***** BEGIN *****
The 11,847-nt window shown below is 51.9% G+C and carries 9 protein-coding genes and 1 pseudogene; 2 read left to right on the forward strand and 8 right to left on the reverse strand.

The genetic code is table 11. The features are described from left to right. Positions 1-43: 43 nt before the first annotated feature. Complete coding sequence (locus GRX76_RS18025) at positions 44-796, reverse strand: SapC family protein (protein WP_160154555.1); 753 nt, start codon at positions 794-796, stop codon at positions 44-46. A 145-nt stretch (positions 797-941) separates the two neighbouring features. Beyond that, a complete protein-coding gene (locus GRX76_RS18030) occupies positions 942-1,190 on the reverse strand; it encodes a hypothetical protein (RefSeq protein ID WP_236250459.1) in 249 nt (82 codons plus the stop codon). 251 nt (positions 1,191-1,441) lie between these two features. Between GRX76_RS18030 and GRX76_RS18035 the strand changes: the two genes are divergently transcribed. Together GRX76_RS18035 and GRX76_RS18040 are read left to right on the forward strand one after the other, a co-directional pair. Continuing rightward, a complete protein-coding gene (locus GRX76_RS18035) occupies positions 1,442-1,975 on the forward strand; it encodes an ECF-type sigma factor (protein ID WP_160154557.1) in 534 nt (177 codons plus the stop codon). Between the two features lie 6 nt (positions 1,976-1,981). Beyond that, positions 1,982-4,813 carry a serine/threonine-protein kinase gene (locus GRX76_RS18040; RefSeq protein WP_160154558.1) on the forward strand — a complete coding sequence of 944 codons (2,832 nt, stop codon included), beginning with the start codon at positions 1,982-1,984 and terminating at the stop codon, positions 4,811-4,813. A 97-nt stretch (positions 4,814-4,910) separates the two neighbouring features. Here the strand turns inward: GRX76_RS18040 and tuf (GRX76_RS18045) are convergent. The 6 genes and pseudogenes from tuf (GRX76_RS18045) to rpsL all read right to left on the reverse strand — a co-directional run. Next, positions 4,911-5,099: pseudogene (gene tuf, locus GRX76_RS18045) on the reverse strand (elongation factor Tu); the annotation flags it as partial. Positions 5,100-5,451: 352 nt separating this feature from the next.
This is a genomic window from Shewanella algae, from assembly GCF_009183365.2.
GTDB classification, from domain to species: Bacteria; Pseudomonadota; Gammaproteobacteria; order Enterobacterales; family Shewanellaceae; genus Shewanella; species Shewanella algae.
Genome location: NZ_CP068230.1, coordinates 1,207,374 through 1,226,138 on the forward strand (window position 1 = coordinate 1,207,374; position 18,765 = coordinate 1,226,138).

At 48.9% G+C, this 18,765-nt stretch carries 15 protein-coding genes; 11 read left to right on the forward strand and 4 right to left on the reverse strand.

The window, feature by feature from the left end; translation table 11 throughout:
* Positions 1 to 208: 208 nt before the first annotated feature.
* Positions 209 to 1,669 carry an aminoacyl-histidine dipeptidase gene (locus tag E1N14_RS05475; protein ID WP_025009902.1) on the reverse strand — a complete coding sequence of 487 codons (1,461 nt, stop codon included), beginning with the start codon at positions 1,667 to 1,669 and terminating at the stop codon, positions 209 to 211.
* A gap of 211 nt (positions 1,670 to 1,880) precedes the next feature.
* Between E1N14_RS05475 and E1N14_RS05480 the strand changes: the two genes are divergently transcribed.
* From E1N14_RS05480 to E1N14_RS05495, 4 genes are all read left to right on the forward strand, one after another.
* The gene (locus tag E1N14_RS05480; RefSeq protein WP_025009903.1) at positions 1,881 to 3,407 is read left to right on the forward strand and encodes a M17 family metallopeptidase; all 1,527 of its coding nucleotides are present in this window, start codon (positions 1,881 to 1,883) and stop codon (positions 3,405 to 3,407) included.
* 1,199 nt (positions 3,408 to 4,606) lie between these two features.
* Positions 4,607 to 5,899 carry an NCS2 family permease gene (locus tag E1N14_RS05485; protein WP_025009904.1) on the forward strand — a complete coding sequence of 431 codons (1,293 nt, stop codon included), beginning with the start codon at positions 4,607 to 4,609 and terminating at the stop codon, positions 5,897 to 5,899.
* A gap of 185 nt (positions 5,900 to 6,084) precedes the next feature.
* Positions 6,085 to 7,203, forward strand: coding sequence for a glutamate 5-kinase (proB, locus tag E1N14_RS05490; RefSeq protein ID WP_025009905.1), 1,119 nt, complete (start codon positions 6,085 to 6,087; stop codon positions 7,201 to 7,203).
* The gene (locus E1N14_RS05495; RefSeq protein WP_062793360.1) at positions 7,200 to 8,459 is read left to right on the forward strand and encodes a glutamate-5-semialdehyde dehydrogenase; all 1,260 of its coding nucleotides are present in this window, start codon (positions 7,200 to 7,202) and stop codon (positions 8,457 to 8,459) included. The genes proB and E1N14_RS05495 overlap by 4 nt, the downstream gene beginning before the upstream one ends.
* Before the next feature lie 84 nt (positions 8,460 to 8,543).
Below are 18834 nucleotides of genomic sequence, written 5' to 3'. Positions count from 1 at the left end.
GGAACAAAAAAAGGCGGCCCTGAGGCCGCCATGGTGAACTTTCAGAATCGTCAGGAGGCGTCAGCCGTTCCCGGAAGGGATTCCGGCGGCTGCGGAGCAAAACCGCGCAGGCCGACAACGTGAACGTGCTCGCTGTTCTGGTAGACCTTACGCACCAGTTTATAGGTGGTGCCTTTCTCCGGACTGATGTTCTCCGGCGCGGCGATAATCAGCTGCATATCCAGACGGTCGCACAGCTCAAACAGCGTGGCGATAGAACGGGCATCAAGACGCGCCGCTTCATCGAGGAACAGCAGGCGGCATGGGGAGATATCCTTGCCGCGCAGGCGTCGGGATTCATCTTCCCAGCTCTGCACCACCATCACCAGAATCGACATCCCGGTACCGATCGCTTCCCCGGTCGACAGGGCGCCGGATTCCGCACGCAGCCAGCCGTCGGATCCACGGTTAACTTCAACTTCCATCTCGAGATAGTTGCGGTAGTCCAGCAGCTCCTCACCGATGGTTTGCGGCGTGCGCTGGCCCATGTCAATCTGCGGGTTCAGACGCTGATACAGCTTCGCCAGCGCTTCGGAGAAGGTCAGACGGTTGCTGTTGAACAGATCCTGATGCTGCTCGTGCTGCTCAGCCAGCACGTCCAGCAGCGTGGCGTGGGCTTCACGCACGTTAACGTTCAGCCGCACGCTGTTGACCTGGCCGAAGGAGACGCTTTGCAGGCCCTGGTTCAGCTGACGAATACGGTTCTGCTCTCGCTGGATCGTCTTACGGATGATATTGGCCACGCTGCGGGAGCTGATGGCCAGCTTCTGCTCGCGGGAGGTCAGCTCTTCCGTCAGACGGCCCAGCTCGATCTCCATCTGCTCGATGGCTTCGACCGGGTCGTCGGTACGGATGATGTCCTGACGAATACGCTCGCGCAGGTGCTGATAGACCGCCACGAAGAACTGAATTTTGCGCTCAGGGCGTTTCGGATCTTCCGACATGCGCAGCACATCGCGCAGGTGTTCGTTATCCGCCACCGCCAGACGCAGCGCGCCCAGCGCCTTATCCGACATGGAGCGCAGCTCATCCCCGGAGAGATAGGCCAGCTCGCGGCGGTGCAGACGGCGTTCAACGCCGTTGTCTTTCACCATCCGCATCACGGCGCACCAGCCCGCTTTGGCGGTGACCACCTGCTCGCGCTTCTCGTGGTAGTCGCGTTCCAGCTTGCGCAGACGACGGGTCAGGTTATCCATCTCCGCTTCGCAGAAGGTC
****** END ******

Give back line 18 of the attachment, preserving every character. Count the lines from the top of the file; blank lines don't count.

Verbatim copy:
* The gene (locus E1N14_RS05495; RefSeq protein WP_062793360.1) at positions 7,200 to 8,459 is read left to right on the forward strand and encodes a glutamate-5-semialdehyde dehydrogenase; all 1,260 of its coding nucleotides are present in this window, start codon (positions 7,200 to 7,202) and stop codon (positions 8,457 to 8,459) included. The genes proB and E1N14_RS05495 overlap by 4 nt, the downstream gene beginning before the upstream one ends.